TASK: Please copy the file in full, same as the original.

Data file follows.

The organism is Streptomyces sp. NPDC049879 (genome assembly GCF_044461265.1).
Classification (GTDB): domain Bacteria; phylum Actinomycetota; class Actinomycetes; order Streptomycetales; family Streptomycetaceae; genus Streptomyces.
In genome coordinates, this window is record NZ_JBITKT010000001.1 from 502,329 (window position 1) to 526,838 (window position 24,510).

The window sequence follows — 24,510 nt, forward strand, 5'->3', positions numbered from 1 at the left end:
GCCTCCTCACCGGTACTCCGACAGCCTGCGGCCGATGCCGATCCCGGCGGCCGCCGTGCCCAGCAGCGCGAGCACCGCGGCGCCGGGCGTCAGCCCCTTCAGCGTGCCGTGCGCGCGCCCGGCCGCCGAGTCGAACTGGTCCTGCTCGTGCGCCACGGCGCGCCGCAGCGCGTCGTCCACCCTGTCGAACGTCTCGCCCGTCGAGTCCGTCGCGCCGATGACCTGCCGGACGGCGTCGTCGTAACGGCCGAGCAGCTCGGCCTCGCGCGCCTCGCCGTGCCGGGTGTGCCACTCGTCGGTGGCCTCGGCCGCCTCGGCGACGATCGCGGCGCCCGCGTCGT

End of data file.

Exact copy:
The organism is Streptomyces sp. NPDC049879 (genome assembly GCF_044461265.1).
Classification (GTDB): domain Bacteria; phylum Actinomycetota; class Actinomycetes; order Streptomycetales; family Streptomycetaceae; genus Streptomyces.
In genome coordinates, this window is record NZ_JBITKT010000001.1 from 502,329 (window position 1) to 526,838 (window position 24,510).

The window sequence follows — 24,510 nt, forward strand, 5'->3', positions numbered from 1 at the left end:
GCCTCCTCACCGGTACTCCGACAGCCTGCGGCCGATGCCGATCCCGGCGGCCGCCGTGCCCAGCAGCGCGAGCACCGCGGCGCCGGGCGTCAGCCCCTTCAGCGTGCCGTGCGCGCGCCCGGCCGCCGAGTCGAACTGGTCCTGCTCGTGCGCCACGGCGCGCCGCAGCGCGTCGTCCACCCTGTCGAACGTCTCGCCCGTCGAGTCCGTCGCGCCGATGACCTGCCGGACGGCGTCGTCGTAACGGCCGAGCAGCTCGGCCTCGCGCGCCTCGCCGTGCCGGGTGTGCCACTCGTCGGTGGCCTCGGCCGCCTCGGCGACGATCGCGGCGCCCGCGTCGT